Over the past few years, mobile phone technology has evolved to fulfill the general role of the computation platforms. The mobile devices have gained advanced capabilities similar to the personal computers. However, the advancement of the mobile technology has made them more vulnerable to the attackers. With the advancement of technology, there is a possible increase of the security attacks and threats. Various mobile devices have open operating systems that are susceptible to executable formats that enhance major virus attack. Therefore, mobile devices call for security measures so that they can be able to achieve their objectives such as integrity, availability, and confidentiality. Solution must be developed to counter the risks of attacks and threats to the mobile devices so that this technology can sufficiently and conveniently accomplish its mission.
According to the Government Accountability Office (GAO) report, "Mobile devices face an array of threats that take advantage of numerous vulnerabilities commonly found in such devices. These vulnerabilities can be the result of inadequate technical controls, but they can also result from the poor security practices of consumers," (Kaiser and Library of Congress, 2007) .It has been realized that, the threats to mobile devices are exposed to susceptibilities that continues to affect the security. There is an increased number of malicious software affecting the mobile devices rising from 14,000 to 40,000 in a period of one year. The relevant federal agencies together with private companies have implemented security steps to eliminate the anticipated worries in mobile devices. Despite the efforts, security controls have failed terribly and the recommended practices have proved to be futile.
Numerous problems and challenges associated with security threats to mobile devices continue to reveal themselves. For instance, mobile devices have the technical ability to accommodate passwords, pattern screen locks or PIN for authentication. In addition, some mobile devices have the capability to have a biometric reader that scans fingerprints in the process of authentication (Harkins, 2013). The problem regarding the instances above is that, the consumers rarely apply these mechanisms to ensure that mobile security is enhanced. For the users who decide to use passwords, they have a tendency to select easier passwords that can be predetermined, like 1111 or 0000. However, failure to set passwords in mobile devices gives the unauthorized users the chance to access the sensitive information in a lost or stolen mobile device.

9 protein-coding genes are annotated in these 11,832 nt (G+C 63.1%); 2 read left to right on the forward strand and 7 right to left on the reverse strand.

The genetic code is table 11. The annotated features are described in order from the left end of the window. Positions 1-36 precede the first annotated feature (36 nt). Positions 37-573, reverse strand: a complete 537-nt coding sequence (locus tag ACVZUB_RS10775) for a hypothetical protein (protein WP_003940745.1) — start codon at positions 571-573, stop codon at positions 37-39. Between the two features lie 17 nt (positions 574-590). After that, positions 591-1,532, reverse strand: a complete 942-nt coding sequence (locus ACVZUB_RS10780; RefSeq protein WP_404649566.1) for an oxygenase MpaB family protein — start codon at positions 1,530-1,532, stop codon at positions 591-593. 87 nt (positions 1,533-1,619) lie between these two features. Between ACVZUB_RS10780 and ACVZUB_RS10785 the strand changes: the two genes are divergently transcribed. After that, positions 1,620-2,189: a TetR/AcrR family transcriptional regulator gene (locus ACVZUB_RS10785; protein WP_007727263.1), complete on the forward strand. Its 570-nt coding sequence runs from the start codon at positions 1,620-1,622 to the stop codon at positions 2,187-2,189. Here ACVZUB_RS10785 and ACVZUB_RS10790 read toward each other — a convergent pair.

The two-factor authentication is not put into considerations when performing sensitive transactions on mobile phones. Studies reveal that consumers apply the use of static passwords in places where the two-factor authentication opt to remain the best option. The use of static passwords in the authentication process presents security drawbacks, the passwords are easy to guess, forget, steal or eavesdrop. The two-factor authentication promotes an advanced level regarding mobile security than the traditional passwords and PINs. The power of the two-factor authentication is that it allows the user to include two different factors that offers a high-level security. Due to the inability to implement the two-factor authentication systems, the vulnerabilities are increased and third parties can easily access the sensitive information from mobile devices without their consent.
Another challenge affecting the operation of mobile devices is exposure to malware. Downloading certain applications introduces malware that affects the operations of the mobile device. Unknowingly, the malware might be downloaded disguised as either a game, security patch or other applications of help. The users find it difficult to notice the underlying difference between genuine applications and those containing malware (Kaiser and Library of Congress, 2007). For instance, an application designed with the inside malware may be downloaded into a mobile device and this may intercept the data in the devices. In addition, the wireless transmission allows the eavesdroppers to access sensitive information since that data is never encrypted.